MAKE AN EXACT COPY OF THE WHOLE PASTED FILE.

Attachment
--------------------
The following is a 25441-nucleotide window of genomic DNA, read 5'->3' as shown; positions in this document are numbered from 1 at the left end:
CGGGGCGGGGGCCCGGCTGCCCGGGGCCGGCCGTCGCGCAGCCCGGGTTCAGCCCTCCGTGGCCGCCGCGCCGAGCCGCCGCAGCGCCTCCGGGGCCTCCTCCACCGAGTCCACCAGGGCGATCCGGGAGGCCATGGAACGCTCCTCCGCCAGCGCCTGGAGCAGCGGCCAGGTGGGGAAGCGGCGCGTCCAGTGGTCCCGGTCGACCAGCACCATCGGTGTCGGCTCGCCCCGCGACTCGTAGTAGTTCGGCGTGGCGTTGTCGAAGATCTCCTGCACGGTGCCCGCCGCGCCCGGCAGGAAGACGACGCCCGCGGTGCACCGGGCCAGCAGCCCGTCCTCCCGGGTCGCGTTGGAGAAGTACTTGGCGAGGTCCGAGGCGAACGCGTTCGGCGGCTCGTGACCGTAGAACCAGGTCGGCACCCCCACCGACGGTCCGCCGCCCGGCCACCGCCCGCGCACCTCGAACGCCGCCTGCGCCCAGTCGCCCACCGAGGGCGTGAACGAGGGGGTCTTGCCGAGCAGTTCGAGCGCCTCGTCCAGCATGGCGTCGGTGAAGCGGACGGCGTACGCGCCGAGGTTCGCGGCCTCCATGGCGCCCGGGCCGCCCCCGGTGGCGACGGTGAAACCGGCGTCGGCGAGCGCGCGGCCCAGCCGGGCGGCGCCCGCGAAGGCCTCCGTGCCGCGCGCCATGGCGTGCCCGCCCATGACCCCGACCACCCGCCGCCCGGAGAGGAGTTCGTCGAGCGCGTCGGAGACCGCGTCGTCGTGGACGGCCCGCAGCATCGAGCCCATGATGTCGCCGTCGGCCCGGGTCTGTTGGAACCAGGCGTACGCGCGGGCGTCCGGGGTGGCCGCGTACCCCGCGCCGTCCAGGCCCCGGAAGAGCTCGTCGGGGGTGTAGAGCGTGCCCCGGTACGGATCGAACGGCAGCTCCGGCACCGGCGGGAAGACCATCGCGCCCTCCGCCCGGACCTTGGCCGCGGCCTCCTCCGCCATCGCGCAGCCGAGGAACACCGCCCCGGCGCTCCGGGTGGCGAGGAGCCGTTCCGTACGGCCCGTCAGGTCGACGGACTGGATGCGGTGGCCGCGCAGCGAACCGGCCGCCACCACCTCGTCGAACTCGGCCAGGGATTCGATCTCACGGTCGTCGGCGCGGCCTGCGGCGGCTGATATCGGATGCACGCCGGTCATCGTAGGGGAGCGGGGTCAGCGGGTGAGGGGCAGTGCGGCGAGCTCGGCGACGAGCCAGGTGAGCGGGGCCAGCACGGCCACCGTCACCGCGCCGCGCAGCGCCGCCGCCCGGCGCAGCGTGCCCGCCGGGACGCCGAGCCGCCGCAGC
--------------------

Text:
The following is a 25441-nucleotide window of genomic DNA, read 5'->3' as shown; positions in this document are numbered from 1 at the left end:
CGGGGCGGGGGCCCGGCTGCCCGGGGCCGGCCGTCGCGCAGCCCGGGTTCAGCCCTCCGTGGCCGCCGCGCCGAGCCGCCGCAGCGCCTCCGGGGCCTCCTCCACCGAGTCCACCAGGGCGATCCGGGAGGCCATGGAACGCTCCTCCGCCAGCGCCTGGAGCAGCGGCCAGGTGGGGAAGCGGCGCGTCCAGTGGTCCCGGTCGACCAGCACCATCGGTGTCGGCTCGCCCCGCGACTCGTAGTAGTTCGGCGTGGCGTTGTCGAAGATCTCCTGCACGGTGCCCGCCGCGCCCGGCAGGAAGACGACGCCCGCGGTGCACCGGGCCAGCAGCCCGTCCTCCCGGGTCGCGTTGGAGAAGTACTTGGCGAGGTCCGAGGCGAACGCGTTCGGCGGCTCGTGACCGTAGAACCAGGTCGGCACCCCCACCGACGGTCCGCCGCCCGGCCACCGCCCGCGCACCTCGAACGCCGCCTGCGCCCAGTCGCCCACCGAGGGCGTGAACGAGGGGGTCTTGCCGAGCAGTTCGAGCGCCTCGTCCAGCATGGCGTCGGTGAAGCGGACGGCGTACGCGCCGAGGTTCGCGGCCTCCATGGCGCCCGGGCCGCCCCCGGTGGCGACGGTGAAACCGGCGTCGGCGAGCGCGCGGCCCAGCCGGGCGGCGCCCGCGAAGGCCTCCGTGCCGCGCGCCATGGCGTGCCCGCCCATGACCCCGACCACCCGCCGCCCGGAGAGGAGTTCGTCGAGCGCGTCGGAGACCGCGTCGTCGTGGACGGCCCGCAGCATCGAGCCCATGATGTCGCCGTCGGCCCGGGTCTGTTGGAACCAGGCGTACGCGCGGGCGTCCGGGGTGGCCGCGTACCCCGCGCCGTCCAGGCCCCGGAAGAGCTCGTCGGGGGTGTAGAGCGTGCCCCGGTACGGATCGAACGGCAGCTCCGGCACCGGCGGGAAGACCATCGCGCCCTCCGCCCGGACCTTGGCCGCGGCCTCCTCCGCCATCGCGCAGCCGAGGAACACCGCCCCGGCGCTCCGGGTGGCGAGGAGCCGTTCCGTACGGCCCGTCAGGTCGACGGACTGGATGCGGTGGCCGCGCAGCGAACCGGCCGCCACCACCTCGTCGAACTCGGCCAGGGATTCGATCTCACGGTCGTCGGCGCGGCCTGCGGCGGCTGATATCGGATGCACGCCGGTCATCGTAGGGGAGCGGGGTCAGCGGGTGAGGGGCAGTGCGGCGAGCTCGGCGACGAGCCAGGTGAGCGGGGCCAGCACGGCCACCGTCACCGCGCCGCGCAGCGCCGCCGCCCGGCGCAGCGTGCCCGCCGGGACGCCGAGCCGCCGCAGC